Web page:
Abraham is called to leave everything that is comfortable to him. He is called to leave the security of home; to leave the comfort of the familiar; to leave the surrounding and the community he knows to travel to an unknown land, filled with strangers. He does not know what will be there for his family and household. Yet he trusts in the promise that the Lord will provide for him. He responds in faith and follows where the Lord leads.
The second is “by faith he sojourned in the promised land as in a foreign country” (Heb 11:9; cf. Gen 12). Abraham journeys to the land promised by the Lord but before he takes possession, he lives there as a foreigner. He lives as a stranger in this land among the peoples who live there already awaiting the fulfillment of the promise.
The example demonstrates that faith needs to have longevity and consistency. It is not something that is superficial or stagnant. It is an on-going response of trust in the Lord’s promise and care.
The third is “by faith he [Abraham] received power to generate” (Heb 11:11; cf. Gen 21). Similarly Abraham has to wait for the promise of an heir to be fulfilled. He waits for some time before Sarah conceives and bears Isaac. It is through Isaac that Abraham’s heirs will be as “numerous as the starts in the sky” (Gen 26:4).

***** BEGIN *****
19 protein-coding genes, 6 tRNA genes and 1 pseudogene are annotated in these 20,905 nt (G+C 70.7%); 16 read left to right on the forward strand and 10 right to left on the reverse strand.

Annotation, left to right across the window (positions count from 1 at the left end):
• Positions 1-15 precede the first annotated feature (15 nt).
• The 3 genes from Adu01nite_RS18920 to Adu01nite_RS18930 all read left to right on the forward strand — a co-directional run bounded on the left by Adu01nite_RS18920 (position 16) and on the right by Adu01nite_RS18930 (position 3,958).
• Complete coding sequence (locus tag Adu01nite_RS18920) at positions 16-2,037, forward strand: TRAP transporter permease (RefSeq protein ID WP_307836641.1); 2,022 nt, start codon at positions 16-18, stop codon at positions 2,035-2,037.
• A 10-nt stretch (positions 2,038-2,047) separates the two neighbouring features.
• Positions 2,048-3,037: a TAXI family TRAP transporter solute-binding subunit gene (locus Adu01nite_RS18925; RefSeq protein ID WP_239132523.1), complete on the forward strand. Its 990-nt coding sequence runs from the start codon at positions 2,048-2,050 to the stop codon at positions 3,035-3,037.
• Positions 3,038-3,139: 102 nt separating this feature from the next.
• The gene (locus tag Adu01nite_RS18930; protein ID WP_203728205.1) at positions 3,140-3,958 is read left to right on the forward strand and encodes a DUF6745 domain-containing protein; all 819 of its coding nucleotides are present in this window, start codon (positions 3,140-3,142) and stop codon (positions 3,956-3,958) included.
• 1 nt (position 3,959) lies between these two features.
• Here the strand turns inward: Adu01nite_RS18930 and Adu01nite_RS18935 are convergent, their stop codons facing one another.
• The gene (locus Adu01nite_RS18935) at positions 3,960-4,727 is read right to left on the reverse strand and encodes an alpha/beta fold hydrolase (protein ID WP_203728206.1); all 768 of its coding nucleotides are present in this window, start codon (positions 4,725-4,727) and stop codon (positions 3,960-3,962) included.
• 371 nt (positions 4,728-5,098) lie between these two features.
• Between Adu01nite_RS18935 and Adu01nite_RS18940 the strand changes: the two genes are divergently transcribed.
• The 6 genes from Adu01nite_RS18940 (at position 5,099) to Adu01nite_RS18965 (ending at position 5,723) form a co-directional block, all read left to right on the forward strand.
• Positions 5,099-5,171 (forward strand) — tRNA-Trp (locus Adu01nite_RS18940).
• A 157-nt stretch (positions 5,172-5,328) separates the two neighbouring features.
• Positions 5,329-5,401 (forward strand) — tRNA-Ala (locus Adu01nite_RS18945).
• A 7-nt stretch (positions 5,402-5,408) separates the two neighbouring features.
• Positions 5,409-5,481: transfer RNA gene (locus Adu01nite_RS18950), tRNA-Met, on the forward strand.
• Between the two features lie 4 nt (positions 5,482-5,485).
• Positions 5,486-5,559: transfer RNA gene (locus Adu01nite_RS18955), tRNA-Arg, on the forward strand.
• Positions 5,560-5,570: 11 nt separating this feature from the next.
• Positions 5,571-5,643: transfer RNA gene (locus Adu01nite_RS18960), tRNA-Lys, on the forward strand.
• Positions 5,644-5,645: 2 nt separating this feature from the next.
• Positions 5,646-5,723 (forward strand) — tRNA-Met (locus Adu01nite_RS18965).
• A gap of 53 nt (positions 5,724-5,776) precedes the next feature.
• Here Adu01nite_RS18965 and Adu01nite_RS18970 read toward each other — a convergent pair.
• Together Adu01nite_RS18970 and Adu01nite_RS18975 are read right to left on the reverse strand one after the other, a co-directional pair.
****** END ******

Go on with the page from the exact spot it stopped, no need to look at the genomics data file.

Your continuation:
Faith enables Abraham to believe and to trust even when the circumstances of life would suggest otherwise. Remember Abraham was an old man when Sarah conceived; and Sarah was thought to be barren, incapable of bearing children. Yet his faith was vindicated as Sarah did conceive and bear Isaac.
The fourth is “by faith Abraham, when put to the test, offered up Isaac” (11:17; cf. Gen 22). This fourth example of Abraham’s faith is a climax. Isaac was the fulfillment of a promise, the longed-for child. He was the hope of Abraham for future descendants. He was the child he loved, his first-born and only child.
There probably was no test greater than what the Lord asked of Abraham, to sacrifice this beloved Son and all he represented. Saddened by the request Abraham nonetheless proceeds in faith and is prepared to offer Isaac as requested. We all know the story. This was a test of faith. The Angel stops Abraham as he was ready to make the offering. Surely, a great relief overcame Abraham as he was stopped. His willingness to offer Isaac who represents everything he loves, everything he has and everything for which he hopes is an act of faith. He surrenders himself in faith to and is convinced of God’s love, His wisdom and His care. The four examples give powerful witness to the faith of Abraham and his conviction of God’s providential care. Abraham is “our father in faith.”